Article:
The purpose of the legislation was of course not to open such frank discussion to public view. It was to allow issues to be better debated; to permit people to access information about themselves held by Government; and to encourage the system to be more accountable.

It’s impressive that in such a meagre communication, Blair still has time to drop clangers that show he’s not really thinking about the substance of the issue, just whining about how it’s all so unfair. FOI provides greater access to personal data on the margins, but that is not its purpose and nobody could have thought it was, given that the Data Protection and Access to Health Records legislation had already ‘permitted’ (thanks Mr Tony Sir, so kind of you) this access in 1984, 1989 and 1998. If Blair really doesn’t know what his FOI Act did, he’s even more of a nincompoop than he claims to be. But wasn’t his statement to a Parliamentary Committee investigating what he considers to be his biggest career mistake important enough for one of his henchmen to fact-check it first?

Long term it will just result in a different way of conducting the business of Government.

Blair’s verdict on what this different way entails is less record keeping, worse decision-making. The problem is, that’s not a damning verdict on FOI or the people who use it to ask questions. It’s how he sees himself and the people he’s worked with, and how he thinks they react to increased scrutiny. Blair’s view is a relentlessly depressing critique of the political class he wants to protect. As another FOI reverse-ferret merchant said, he was the future once, and now he’s just a spokesman for political self-interest. I agree passionately with the above sentiment – FOI will result in a different way of doing business, but it doesn’t have to be the unrecorded, back-covering future that Blair cynically predicts. If politicians (some of whom I am perfectly prepared to believe are not bastards) grow up with FOI, they might actually make better, more informed decisions in the knowledge that journalists and troublemakers will catch them when they don’t. David Cameron has shown himself to be in the Blair mould, but that doesn’t constrain those who come after him.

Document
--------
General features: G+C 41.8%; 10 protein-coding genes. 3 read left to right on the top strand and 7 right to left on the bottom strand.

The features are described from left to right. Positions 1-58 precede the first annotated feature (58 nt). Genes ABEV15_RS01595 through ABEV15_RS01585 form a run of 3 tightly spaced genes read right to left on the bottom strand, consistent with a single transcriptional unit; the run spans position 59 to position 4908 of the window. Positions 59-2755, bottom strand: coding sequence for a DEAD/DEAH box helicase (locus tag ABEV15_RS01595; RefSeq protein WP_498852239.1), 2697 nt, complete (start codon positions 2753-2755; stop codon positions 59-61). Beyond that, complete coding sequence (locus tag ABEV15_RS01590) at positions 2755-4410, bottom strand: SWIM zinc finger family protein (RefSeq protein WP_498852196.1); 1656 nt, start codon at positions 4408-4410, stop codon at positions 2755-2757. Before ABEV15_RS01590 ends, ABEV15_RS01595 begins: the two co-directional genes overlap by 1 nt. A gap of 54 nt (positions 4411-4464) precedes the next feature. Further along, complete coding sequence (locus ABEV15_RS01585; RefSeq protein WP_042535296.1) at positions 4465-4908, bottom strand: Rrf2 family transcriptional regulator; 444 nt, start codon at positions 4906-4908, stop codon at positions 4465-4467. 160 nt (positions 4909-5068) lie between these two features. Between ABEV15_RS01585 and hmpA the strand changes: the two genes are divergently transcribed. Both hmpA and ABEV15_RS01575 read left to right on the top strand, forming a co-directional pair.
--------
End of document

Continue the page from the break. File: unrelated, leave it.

In the meantime, one can only hope Blair stops pestering us and is eventually run out of the street, leaving only a trail of self-justification and Ambre Solaire.

Comments

  1. I said similar on twitter about Blair digging himself a deeper authoritarian hole with his statement to the Committee, but you’ve dissected it nicely. The Inquiries Act 2005 that he instigated also demonstrates this streak, as you’ll have seen from recent reports regarding the difficulty Chilcot has had in getting ‘permission’ to disclose the documentary evidence held in government. Blair was never interested in “allow[ing] issues to be debated” in a more informed matter, only ‘Papa Blair knows best now children, so take your medicine and join the dole queue over there in a nice orderly manner.’ The Inquiries Act powers are no mistake: they were the clear reaction of O’Donnell, Blair, Powell et al to the Scott, Philips, Saville and Hutton Enquiries. Never again would a senior judge be able to do the job that Parliament is incapable of doing: holding power to account with aid of the facts and ministers’ and officials’ own writing. And, thanks to the existence of a class exemption and a ministerial veto in the FOIA, the public are also stymied.

    What the Committee and, sadly, the Law Commission in New Zealand have also done, is unquestioningly accept the notion that officials need a ‘safe space’ of non-disclosure in order to speak frankly and give candid advice. It may have been beyond the remit of either review, but others have been writing about this for ages there’s quite a lot of evidence to suggest that making policy in the cloistered monastery or convent of secrecy does not produce good outcomes. We’re living in the ruins of the ‘trust us, we’re technocrats who know best’ approach with economic, social and environmental crises abounding, and yet two reviews examining whether greater openness of policy advice is good for government and society don’t even ask the question of whether the way that governments formulate and develop policy should change as a result of FOIA. Crazy and depressing – especially as Rhodri Morgan instigated just such a change at the Welsh Assembly, with the requirement that the structure of cabinet papers be changed, so as to allow far greater levels of disclosure. I’ve seen no enquiry as to how that worked out in practice.

    As others have written, it’s the culture within an organisation subject to FOIA that can have the greatest effect on whether the organisation benefits from the disciplines imposed by the law, or engages in the Sisyphean task of resisting request after request. Officials have acute hearing for the messages given out by their masters and mistresses – after all, increased pay and career prospects can hang on it, even leaving aside normative issues like trying to deliver the desired goals of elected leaders. If those ‘leaders’ take Blair’s attitude towards the public, is it any wonder that those officials reject attempts by the public to get them to open up on issues of concern to them, and the conscientious ones suffer the stress of cognitive dissonance?

Trackbacks

  1. […] Now the report has been published, and we are – broadly – very pleased with the outcome. The Committee have also lambasted Tony Blair for his failure to co-operate with the process – but we’ll leave it saveFOI co-founder Tim Turner to demolish Mr Blair’s stance. […]